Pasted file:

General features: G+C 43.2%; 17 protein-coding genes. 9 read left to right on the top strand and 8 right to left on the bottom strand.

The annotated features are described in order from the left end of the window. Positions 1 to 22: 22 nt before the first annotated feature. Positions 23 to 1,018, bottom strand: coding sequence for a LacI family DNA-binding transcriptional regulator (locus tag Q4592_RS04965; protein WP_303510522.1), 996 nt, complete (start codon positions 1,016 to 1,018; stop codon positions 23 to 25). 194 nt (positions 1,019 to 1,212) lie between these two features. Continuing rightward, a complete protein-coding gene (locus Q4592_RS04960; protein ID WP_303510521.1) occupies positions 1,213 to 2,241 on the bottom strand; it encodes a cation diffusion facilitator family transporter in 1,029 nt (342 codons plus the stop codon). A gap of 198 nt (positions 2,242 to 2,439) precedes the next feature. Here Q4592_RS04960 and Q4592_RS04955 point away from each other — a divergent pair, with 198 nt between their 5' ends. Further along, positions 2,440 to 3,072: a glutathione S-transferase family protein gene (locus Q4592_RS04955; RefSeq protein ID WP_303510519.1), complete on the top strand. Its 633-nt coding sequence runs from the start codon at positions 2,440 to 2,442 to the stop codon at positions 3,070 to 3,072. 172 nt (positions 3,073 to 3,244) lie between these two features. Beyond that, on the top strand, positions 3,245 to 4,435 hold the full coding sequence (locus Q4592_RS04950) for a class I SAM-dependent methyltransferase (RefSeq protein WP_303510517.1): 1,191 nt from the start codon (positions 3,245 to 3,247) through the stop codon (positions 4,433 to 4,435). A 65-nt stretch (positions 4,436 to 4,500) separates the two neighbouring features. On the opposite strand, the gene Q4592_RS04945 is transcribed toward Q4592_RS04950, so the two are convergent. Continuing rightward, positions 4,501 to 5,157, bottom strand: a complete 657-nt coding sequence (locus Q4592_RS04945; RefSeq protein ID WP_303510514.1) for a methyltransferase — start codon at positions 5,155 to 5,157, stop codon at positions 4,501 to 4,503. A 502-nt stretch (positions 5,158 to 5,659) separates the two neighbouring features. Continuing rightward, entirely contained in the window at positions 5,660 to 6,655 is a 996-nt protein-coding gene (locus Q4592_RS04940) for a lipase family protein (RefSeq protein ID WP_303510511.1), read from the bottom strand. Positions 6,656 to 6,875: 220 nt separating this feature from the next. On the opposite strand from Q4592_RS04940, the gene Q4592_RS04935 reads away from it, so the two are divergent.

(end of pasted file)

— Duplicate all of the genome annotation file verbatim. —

General features: G+C 43.2%; 17 protein-coding genes. 9 read left to right on the top strand and 8 right to left on the bottom strand.

The annotated features are described in order from the left end of the window. Positions 1 to 22: 22 nt before the first annotated feature. Positions 23 to 1,018, bottom strand: coding sequence for a LacI family DNA-binding transcriptional regulator (locus tag Q4592_RS04965; protein WP_303510522.1), 996 nt, complete (start codon positions 1,016 to 1,018; stop codon positions 23 to 25). 194 nt (positions 1,019 to 1,212) lie between these two features. Continuing rightward, a complete protein-coding gene (locus Q4592_RS04960; protein ID WP_303510521.1) occupies positions 1,213 to 2,241 on the bottom strand; it encodes a cation diffusion facilitator family transporter in 1,029 nt (342 codons plus the stop codon). A gap of 198 nt (positions 2,242 to 2,439) precedes the next feature. Here Q4592_RS04960 and Q4592_RS04955 point away from each other — a divergent pair, with 198 nt between their 5' ends. Further along, positions 2,440 to 3,072: a glutathione S-transferase family protein gene (locus Q4592_RS04955; RefSeq protein ID WP_303510519.1), complete on the top strand. Its 633-nt coding sequence runs from the start codon at positions 2,440 to 2,442 to the stop codon at positions 3,070 to 3,072. 172 nt (positions 3,073 to 3,244) lie between these two features. Beyond that, on the top strand, positions 3,245 to 4,435 hold the full coding sequence (locus Q4592_RS04950) for a class I SAM-dependent methyltransferase (RefSeq protein WP_303510517.1): 1,191 nt from the start codon (positions 3,245 to 3,247) through the stop codon (positions 4,433 to 4,435). A 65-nt stretch (positions 4,436 to 4,500) separates the two neighbouring features. On the opposite strand, the gene Q4592_RS04945 is transcribed toward Q4592_RS04950, so the two are convergent. Continuing rightward, positions 4,501 to 5,157, bottom strand: a complete 657-nt coding sequence (locus Q4592_RS04945; RefSeq protein ID WP_303510514.1) for a methyltransferase — start codon at positions 5,155 to 5,157, stop codon at positions 4,501 to 4,503. A 502-nt stretch (positions 5,158 to 5,659) separates the two neighbouring features. Continuing rightward, entirely contained in the window at positions 5,660 to 6,655 is a 996-nt protein-coding gene (locus Q4592_RS04940) for a lipase family protein (RefSeq protein ID WP_303510511.1), read from the bottom strand. Positions 6,656 to 6,875: 220 nt separating this feature from the next. On the opposite strand from Q4592_RS04940, the gene Q4592_RS04935 reads away from it, so the two are divergent.